2018 Polaris Ranger EV vs. Textron Prowler EVis: By the Numbers
We’ll be the first to say that when it comes to UTVs, we tend to think of gas-powered, big horsepower brutes that can either do heavy chores, or haul the bacon at insane speeds. What we often forget about are the alternative options we have. Hybrid and electric cars are growing in popularity in recent years, but electric-powered UTVs have been around for many years as well. Textron has the Prowler EVis and Polaris has had a battery-powered Ranger EV in the lineup for some time. Let’s take a look by the numbers.
|2018 Polaris Ranger EV||2018 Textron Prowler EVis|
|Engine||Single 48-Volt, High-Efficiency, AC-Induction Motor||72V Battery System 6-12V Heavy-Duty Deep Cycle Batteries|
|Driveline/Differential||On-Demand True AWD/2WD/VersaTrac Turf Mode||Dash Mounted Direction Selector Switch (Forward-Neutral-Reverse)|
|Wheelbase||72 in||70 in|
|Overall Dimensions||110 x 58 x 73 in||111.8 x 53 x 76.8 in|
|Weight||1,350 lbs||1,710 lbs|
|Front Tires||25 x 9-12; Carlisle||25 x 8-12 Carlisle Trail Pro Tires|
|Rear Tires||25 x 9-12; Carlisle||25 x 10-12 Carlisle Trail Pro Tires|
|Ground Clearance||10 in||9.5 in|
|Bed Capacity||500 lbs||N/A|
|Towing Capacity||1,500 lbs||1,000 lbs|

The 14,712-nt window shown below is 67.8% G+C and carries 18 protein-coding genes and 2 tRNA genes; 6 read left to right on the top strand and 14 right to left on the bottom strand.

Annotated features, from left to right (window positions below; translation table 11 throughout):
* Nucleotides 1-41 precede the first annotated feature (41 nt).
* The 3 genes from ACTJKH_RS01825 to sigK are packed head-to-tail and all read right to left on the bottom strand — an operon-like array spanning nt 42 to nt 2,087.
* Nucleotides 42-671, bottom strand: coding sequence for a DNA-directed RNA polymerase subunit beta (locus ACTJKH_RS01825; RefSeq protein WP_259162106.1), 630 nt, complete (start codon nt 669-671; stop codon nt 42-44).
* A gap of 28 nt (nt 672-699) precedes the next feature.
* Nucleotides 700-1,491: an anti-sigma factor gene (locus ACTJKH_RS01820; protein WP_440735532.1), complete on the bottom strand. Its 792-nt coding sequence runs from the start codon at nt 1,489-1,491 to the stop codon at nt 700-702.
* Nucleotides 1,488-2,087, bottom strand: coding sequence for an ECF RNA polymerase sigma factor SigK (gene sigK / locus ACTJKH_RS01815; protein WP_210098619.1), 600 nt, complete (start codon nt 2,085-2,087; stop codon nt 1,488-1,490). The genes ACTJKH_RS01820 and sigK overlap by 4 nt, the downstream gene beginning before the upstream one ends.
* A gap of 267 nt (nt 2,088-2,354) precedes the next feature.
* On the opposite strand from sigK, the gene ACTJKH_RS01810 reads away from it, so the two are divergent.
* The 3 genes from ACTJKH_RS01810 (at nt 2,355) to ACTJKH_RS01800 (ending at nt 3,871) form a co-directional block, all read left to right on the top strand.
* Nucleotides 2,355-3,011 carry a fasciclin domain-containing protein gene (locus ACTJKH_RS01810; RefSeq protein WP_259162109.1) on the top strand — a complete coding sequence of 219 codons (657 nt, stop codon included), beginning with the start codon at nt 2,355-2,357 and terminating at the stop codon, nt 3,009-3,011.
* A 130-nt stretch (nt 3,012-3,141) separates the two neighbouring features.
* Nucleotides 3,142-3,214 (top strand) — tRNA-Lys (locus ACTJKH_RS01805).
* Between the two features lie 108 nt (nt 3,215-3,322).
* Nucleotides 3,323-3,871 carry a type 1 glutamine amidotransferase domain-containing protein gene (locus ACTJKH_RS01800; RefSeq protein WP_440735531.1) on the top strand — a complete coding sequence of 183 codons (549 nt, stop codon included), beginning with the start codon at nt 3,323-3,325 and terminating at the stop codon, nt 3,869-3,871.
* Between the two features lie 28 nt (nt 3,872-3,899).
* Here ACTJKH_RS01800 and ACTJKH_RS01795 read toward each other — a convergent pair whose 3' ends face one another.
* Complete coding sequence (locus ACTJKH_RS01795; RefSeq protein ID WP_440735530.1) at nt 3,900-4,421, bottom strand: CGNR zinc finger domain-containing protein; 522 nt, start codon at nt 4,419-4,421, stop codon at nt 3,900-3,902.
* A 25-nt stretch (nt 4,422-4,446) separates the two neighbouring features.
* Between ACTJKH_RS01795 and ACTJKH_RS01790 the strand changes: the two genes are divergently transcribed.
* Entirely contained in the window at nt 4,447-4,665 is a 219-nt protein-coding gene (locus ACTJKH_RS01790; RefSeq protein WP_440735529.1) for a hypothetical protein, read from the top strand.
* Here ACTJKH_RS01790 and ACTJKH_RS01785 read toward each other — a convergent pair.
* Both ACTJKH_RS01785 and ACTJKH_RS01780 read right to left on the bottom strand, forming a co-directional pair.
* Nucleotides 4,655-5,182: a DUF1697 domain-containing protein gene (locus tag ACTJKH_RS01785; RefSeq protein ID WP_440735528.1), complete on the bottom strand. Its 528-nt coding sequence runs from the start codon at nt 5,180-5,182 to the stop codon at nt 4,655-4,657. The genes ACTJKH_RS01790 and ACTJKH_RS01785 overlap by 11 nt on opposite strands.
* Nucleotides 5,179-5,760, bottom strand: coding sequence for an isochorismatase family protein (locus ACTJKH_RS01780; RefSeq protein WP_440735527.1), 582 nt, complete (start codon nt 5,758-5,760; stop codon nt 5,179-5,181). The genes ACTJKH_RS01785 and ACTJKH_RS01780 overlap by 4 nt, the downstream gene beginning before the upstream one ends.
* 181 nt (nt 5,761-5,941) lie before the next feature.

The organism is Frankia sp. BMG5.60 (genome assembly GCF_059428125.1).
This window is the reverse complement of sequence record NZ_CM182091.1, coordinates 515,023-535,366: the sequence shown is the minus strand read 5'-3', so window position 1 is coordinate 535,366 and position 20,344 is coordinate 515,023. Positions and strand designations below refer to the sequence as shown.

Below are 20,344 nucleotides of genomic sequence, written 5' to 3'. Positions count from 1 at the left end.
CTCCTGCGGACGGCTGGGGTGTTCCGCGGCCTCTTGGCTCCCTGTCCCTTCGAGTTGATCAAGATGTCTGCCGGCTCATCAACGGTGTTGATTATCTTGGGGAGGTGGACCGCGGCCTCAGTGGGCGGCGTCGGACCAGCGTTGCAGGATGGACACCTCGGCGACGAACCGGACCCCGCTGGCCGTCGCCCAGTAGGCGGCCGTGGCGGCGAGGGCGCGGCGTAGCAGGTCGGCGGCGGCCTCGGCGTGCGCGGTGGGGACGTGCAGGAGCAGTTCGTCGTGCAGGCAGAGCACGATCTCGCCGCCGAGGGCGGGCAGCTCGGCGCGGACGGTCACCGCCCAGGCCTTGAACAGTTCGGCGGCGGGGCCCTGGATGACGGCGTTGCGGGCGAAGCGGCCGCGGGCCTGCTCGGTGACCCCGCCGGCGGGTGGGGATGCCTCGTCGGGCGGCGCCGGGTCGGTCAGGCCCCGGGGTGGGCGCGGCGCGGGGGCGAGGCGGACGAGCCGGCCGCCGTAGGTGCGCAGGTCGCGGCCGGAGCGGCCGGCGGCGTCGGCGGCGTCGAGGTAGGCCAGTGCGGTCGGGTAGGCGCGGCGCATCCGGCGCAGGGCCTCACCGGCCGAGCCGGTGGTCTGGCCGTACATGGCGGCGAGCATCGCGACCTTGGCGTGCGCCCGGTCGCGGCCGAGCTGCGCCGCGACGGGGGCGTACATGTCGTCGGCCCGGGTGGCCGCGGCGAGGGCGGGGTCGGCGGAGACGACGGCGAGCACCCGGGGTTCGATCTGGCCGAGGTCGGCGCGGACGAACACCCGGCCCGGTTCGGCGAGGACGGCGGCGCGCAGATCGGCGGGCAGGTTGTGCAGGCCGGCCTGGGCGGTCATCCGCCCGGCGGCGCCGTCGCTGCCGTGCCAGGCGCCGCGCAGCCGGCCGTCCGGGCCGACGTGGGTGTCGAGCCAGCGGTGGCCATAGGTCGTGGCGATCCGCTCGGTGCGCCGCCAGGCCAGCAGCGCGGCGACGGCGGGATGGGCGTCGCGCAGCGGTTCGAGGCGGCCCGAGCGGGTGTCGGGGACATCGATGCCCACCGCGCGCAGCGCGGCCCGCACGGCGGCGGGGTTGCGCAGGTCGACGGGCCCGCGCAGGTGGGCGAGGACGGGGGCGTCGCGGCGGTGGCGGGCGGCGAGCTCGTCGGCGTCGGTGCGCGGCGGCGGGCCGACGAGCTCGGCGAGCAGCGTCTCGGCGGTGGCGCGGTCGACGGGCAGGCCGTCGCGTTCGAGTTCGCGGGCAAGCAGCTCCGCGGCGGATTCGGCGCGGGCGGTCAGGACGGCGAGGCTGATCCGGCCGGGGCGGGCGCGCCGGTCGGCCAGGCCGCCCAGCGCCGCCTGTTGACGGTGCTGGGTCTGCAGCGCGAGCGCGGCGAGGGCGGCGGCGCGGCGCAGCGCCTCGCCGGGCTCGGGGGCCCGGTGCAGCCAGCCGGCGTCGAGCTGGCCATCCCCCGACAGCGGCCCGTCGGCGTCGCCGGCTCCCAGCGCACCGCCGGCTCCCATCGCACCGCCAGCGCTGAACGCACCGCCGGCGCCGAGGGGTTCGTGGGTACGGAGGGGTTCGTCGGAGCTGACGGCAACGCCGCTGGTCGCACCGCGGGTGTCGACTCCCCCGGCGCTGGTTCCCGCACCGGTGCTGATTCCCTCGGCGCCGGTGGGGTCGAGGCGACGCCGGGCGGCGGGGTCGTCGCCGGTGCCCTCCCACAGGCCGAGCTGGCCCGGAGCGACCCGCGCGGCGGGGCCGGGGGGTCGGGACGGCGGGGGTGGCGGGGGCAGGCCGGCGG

Textron has a long history with electric vehicles. How many remember the Bad Boy Buggies? These machines were around for years, gaining popularity with hunters and outdoor enthusiasts with features aimed at helping one bag a trophy. When Textron changed its name to Textron Off-Road and with the integration of Arctic Cat, the EV lineup pared down and took on the familiar Prowler badge. The current machine comes in two forms. The Prowler EV ($10,499) and the Prowler EVis ($13,499), which adds independent suspension in place of a solid rear axle.
Polaris added an electric-powered option to the Ranger lineup several years ago and it is quietly building a following. It takes the compact two-seat Ranger platform and replaces the gas-powered engine with a battery system. All of the other systems remain basically unchanged from a standard Ranger. The controls, suspension styling and capacities are the same. Not long ago, Polaris added a second model that added the long-lasting performance of Lithium-Ion batteries to the Ranger EV ($11,299). The Ranger EVLi does more than double the price tag, however, coming in at $22,999.
So normally at this point in a By The Numbers story, I’d be comparing engine sizes and horsepower numbers. What’s fun is, I can still do that, but there’s a twist. With a normal gas-powered powerplant, the power is a matter of a curve. A 50-horsepower motor doesn’t make 50 horsepower right off the bat. That is not the case with an electric engine. From the moment you touch the accelerator, the power is available including the full-range of torque. This is a big plus to an electric motor.